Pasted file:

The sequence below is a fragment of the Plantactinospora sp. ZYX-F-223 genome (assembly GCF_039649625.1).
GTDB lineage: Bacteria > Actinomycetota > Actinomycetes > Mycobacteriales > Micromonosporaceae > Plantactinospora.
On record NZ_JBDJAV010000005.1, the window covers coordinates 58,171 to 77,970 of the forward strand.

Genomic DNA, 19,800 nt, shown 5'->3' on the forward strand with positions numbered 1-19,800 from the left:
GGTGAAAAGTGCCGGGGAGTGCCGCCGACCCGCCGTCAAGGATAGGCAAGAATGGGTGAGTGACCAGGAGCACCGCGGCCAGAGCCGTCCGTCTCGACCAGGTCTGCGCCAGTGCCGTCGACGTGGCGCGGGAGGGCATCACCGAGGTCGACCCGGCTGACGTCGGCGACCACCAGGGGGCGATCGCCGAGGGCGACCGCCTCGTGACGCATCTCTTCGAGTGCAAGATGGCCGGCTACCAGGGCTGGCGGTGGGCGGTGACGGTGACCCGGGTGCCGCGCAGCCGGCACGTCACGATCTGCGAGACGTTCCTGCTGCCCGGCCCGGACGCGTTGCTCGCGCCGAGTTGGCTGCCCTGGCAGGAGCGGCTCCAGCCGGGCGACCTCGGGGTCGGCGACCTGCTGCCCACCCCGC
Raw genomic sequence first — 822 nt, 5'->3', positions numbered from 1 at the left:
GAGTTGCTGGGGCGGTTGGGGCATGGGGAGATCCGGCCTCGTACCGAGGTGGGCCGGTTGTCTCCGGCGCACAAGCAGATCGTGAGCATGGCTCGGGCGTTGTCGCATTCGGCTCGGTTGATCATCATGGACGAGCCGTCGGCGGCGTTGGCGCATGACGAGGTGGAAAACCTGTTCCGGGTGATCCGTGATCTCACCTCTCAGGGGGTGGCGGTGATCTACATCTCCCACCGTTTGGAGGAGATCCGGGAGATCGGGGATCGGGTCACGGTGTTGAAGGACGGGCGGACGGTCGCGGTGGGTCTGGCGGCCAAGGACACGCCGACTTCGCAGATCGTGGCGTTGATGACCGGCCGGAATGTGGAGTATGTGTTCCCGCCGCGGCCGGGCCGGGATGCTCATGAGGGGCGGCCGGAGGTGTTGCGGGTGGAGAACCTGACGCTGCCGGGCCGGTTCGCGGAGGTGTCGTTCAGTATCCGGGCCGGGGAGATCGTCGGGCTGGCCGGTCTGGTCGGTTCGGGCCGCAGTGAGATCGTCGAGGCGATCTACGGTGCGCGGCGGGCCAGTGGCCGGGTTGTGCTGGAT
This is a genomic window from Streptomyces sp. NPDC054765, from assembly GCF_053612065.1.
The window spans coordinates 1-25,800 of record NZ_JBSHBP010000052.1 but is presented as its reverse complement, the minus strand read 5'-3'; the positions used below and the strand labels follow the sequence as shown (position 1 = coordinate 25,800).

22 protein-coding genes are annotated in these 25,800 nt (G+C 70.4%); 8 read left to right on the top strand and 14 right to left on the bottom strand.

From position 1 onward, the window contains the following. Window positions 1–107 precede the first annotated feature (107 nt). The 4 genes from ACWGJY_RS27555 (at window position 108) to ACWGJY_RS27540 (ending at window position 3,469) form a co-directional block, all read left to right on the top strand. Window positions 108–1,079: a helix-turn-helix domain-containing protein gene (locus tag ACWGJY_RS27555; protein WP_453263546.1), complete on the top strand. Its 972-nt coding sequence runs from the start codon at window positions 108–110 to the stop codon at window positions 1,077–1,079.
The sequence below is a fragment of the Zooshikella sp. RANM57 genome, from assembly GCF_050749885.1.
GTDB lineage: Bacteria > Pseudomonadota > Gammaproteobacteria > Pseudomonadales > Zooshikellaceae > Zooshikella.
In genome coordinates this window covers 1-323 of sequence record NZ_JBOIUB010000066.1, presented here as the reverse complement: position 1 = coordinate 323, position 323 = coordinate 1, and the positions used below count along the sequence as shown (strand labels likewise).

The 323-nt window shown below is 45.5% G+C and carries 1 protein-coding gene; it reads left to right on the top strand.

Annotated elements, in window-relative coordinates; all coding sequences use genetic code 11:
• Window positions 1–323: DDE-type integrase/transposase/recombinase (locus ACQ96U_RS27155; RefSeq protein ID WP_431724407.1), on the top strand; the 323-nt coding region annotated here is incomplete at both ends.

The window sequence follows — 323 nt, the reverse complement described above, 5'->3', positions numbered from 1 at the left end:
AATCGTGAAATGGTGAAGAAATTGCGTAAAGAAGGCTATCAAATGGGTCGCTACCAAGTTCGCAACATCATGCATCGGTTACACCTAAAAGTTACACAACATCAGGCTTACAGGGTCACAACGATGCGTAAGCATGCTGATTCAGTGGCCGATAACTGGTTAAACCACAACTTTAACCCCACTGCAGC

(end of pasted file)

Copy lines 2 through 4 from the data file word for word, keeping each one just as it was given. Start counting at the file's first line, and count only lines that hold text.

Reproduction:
GTDB lineage: Bacteria > Actinomycetota > Actinomycetes > Mycobacteriales > Micromonosporaceae > Plantactinospora.
On record NZ_JBDJAV010000005.1, the window covers coordinates 58,171 to 77,970 of the forward strand.

Genomic DNA, 19,800 nt, shown 5'->3' on the forward strand with positions numbered 1-19,800 from the left: